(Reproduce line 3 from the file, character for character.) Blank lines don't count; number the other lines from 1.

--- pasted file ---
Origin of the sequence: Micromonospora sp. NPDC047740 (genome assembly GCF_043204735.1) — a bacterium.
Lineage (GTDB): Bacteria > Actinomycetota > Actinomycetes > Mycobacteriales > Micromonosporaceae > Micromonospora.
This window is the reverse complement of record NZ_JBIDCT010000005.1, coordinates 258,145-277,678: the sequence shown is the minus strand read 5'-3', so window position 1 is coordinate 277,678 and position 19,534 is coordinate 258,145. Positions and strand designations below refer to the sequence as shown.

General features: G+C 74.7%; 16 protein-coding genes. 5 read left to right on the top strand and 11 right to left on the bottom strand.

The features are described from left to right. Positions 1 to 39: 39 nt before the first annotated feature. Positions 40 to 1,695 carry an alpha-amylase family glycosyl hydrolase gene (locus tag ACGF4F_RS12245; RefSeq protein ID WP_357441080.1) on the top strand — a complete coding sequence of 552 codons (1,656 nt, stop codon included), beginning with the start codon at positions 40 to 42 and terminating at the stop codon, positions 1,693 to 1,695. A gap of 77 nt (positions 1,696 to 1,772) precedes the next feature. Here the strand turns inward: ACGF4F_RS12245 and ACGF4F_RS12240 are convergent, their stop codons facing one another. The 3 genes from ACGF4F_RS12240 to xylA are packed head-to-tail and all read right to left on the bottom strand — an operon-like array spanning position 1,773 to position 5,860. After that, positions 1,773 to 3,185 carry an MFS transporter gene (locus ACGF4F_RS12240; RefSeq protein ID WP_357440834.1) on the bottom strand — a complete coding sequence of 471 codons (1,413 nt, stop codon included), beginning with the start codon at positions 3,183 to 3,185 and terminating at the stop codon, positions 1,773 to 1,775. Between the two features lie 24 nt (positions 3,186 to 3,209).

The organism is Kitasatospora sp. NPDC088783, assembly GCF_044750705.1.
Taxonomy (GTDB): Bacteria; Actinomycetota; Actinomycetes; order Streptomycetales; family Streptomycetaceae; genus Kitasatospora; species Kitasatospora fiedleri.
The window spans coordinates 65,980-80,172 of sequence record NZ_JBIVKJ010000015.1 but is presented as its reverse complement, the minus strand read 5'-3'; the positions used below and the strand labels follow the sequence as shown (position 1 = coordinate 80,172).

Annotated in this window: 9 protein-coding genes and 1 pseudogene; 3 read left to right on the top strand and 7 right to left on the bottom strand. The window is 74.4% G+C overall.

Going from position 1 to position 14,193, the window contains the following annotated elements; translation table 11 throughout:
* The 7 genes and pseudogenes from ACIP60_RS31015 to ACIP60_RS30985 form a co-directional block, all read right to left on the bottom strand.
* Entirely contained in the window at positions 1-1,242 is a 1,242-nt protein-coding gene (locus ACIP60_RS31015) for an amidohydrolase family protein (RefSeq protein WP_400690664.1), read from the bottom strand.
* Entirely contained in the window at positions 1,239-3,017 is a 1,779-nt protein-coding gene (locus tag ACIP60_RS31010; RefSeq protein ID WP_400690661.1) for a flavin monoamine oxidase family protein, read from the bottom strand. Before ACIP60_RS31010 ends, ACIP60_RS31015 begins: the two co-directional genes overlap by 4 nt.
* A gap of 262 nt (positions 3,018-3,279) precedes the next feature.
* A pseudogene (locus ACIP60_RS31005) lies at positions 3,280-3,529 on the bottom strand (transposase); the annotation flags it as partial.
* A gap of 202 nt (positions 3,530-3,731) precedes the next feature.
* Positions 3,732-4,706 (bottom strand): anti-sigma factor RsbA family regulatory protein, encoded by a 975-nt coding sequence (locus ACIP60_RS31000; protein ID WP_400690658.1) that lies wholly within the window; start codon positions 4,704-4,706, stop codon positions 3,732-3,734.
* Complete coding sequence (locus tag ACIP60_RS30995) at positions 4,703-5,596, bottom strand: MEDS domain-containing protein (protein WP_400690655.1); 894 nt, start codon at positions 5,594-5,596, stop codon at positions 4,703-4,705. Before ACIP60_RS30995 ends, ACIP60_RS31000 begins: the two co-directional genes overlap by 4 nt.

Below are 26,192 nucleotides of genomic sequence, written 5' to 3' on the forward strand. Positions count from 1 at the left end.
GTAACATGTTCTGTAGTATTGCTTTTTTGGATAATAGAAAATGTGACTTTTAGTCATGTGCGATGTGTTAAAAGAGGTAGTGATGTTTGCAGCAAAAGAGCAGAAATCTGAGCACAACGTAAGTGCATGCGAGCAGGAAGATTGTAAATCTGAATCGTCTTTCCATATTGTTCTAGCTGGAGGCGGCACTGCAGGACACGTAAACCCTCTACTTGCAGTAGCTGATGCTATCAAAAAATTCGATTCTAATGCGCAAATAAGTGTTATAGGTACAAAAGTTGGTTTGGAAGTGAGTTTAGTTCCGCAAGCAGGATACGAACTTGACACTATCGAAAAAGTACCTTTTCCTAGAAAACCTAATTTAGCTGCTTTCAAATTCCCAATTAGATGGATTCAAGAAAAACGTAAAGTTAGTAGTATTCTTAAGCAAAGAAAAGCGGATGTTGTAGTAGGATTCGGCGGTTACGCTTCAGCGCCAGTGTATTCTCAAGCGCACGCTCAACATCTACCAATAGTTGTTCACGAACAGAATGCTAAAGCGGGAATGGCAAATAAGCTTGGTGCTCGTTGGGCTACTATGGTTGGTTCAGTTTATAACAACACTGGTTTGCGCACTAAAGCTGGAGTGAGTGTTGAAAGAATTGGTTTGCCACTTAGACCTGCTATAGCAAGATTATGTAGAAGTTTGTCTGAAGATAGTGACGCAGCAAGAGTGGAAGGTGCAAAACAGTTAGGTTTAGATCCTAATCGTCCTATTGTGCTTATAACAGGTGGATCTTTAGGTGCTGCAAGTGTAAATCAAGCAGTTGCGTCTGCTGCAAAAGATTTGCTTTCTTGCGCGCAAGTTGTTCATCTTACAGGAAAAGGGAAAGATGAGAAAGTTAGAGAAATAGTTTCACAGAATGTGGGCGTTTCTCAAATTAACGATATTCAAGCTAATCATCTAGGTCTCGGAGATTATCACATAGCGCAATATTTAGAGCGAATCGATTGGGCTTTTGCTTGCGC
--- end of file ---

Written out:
This window is the reverse complement of record NZ_JBIDCT010000005.1, coordinates 258,145-277,678: the sequence shown is the minus strand read 5'-3', so window position 1 is coordinate 277,678 and position 19,534 is coordinate 258,145. Positions and strand designations below refer to the sequence as shown.